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  • Elementary Students Quilting through Social Studies
  • Linda Bennett (bio)


It is enchanting when over twenty students' quilt squares make a quilt. The common yet diverse techniques for making a quilt transform the students' quilt squares into a shared quilting experience. A quilt made by students in one classroom can demonstrate a unique characteristic of each student by combining their squares into a quilt about a common theme in the social studies curriculum. The quilts become a lasting record of the students' depictions of the theme under study and contributions to a class project. The six quilts described in this article demonstrate how to make class quilts using social studies themes. The lessons learned by the students and teachers are shared and additional resources are provided to extend the experiences of elementary students quilting through social studies.

The Elementary Curriculum

One of the first decisions when making a quilt in elementary school is how the quilt connects to the curriculum. Each year I ask my child's classroom teacher what social studies themes are in the curriculum, and with the help of the classroom teacher, the students design a quilt that matches the curriculum. The teacher determines how much class time to use for discussion of the theme and the best quilting technique for the students.

The typical elementary social studies curriculum centers around self, family, school, and community in kindergarten through third grades, and the local state (in this case, Missouri) and the United States in fourth and fifth grades. Quilts can depict social studies strands such as culture, history, [End Page 90] geography, psychology, sociology, or political science. Families, friends, the school, local or national history, state or national symbols, and social issues are among the themes of quilts made by first through fifth grade students. As a parent who is also a social studies educator, I contribute to my children's elementary education by making quilts about the social studies curriculum with the students in their classrooms.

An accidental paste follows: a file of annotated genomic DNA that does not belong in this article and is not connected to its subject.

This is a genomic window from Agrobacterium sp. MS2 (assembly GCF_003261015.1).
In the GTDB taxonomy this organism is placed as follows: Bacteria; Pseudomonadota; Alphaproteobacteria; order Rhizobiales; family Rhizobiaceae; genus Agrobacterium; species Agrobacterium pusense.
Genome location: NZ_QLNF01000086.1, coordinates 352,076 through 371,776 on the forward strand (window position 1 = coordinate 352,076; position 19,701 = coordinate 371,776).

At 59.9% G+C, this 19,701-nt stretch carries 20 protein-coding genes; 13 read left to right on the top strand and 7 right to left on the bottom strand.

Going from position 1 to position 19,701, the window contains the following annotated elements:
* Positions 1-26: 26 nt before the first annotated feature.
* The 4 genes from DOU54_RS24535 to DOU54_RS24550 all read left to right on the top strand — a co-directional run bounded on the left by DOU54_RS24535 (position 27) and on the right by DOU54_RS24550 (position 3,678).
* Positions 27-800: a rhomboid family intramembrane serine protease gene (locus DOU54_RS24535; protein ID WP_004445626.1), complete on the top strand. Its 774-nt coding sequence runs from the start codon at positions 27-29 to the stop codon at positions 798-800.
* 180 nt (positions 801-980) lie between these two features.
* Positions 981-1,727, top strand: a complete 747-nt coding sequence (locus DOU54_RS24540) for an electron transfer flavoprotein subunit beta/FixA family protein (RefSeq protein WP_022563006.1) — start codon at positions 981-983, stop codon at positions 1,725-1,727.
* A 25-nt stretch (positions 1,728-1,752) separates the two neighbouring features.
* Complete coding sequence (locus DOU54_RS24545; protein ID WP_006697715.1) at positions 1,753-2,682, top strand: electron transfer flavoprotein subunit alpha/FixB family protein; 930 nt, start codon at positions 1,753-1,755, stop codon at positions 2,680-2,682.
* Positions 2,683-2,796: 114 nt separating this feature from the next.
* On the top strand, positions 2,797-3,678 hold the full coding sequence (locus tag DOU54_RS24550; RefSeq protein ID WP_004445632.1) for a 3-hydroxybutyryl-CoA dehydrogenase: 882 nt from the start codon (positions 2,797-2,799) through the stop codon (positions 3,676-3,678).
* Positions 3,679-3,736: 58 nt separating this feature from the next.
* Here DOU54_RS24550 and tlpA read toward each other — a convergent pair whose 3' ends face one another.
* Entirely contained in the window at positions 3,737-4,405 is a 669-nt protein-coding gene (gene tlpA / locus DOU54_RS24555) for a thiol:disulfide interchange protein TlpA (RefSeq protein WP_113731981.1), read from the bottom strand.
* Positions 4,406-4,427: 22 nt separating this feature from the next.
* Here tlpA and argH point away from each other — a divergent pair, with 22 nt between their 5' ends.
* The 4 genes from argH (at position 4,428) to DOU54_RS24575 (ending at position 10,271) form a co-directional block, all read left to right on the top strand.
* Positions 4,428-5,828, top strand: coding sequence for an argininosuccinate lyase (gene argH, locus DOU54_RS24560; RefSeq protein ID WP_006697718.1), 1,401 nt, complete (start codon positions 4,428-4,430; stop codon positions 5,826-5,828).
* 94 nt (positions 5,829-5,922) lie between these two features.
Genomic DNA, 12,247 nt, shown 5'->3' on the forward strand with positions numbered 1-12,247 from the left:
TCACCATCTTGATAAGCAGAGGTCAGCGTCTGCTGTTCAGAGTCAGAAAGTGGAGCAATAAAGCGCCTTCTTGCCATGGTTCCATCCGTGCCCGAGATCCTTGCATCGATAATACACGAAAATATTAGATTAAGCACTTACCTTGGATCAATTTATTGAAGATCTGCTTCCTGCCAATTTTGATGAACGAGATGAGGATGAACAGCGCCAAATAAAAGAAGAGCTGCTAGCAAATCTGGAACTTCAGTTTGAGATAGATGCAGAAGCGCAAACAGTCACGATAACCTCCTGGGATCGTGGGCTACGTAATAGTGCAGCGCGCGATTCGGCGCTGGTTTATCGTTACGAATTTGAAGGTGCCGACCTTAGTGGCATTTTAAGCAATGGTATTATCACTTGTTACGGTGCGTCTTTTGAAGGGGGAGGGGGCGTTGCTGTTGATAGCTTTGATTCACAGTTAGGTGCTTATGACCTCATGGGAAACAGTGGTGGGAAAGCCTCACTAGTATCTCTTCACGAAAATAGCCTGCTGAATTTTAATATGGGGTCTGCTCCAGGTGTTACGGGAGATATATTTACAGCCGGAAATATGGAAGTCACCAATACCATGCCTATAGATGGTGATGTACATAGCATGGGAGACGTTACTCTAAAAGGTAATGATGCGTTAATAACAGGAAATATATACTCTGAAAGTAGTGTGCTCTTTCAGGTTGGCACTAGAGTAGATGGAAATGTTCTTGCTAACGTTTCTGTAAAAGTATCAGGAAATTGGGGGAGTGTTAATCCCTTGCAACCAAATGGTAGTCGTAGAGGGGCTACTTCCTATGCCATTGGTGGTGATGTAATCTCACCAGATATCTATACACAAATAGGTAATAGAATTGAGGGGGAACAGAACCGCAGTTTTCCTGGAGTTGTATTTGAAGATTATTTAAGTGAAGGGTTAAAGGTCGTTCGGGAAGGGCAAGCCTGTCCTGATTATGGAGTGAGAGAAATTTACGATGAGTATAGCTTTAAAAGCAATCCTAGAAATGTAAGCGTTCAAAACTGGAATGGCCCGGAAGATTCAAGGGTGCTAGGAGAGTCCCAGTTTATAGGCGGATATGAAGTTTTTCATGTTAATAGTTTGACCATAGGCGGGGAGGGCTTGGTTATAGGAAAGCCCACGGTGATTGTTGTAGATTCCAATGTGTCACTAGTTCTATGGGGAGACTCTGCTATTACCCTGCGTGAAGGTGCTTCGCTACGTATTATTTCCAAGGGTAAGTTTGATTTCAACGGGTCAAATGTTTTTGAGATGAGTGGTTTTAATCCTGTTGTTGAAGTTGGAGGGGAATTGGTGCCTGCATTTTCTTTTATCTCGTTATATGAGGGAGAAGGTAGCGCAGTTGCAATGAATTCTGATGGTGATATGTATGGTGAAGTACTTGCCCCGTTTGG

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Figure 1.

"Rights of the Child" quilt.

Quilting can integrate many curricula in elementary school. When elementary students make a class quilt based on a theme in the social studies curriculum, they are integrating content and skills from literacy, mathematics, science, or art into the social studies expectations. Within language arts, students read, write, and research the social studies theme and the art of quilt making. Students use mathematical skills when measuring, cutting, and stitching. Science is integrated into social studies through themes such nature, global issues, or changes in the environment.

Visual arts objectives for elementary students are intertwined into the quilting lessons. The artistic design of the quilt is the result of each student's fabric selection, design, and applications to the squares. The students use their hands, hearts, and minds as they make the quilt squares, and they learn the purpose and value of the art of quilting through the connections to the social studies curriculum.

Sharing the Quilts

My desire is for the students' enthusiasm for quilting to inspire other elementary school teachers to quilt with students. Several specific quilts are discussed below; first through third grade students have made quilts depicting the themes of families, friends, and the Rights of the Child, while older students (in fourth and fifth grade) made the pioneer quilt and the freedom quilt. [End Page 91]

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Figure 2.

"Families" quilt with hearts.

For the "Rights of the Child" quilt (see figure 1), made by first and second graders, the students considered the rights of children while the teacher read A Children's Chorus and For Every Child a Better World.1 Each student made a quilt square about a right using fabric crayons. The quilt hung in the local public library to celebrate the rights of the child. Next to the quilt was a diagram with the first name of the student and the theme of his or her square.2

Learning the names of friends and sharing friendships in the classroom can be the focus of social studies for young students. To make the quilt squares in the friendship quilt, the students traced their hand...


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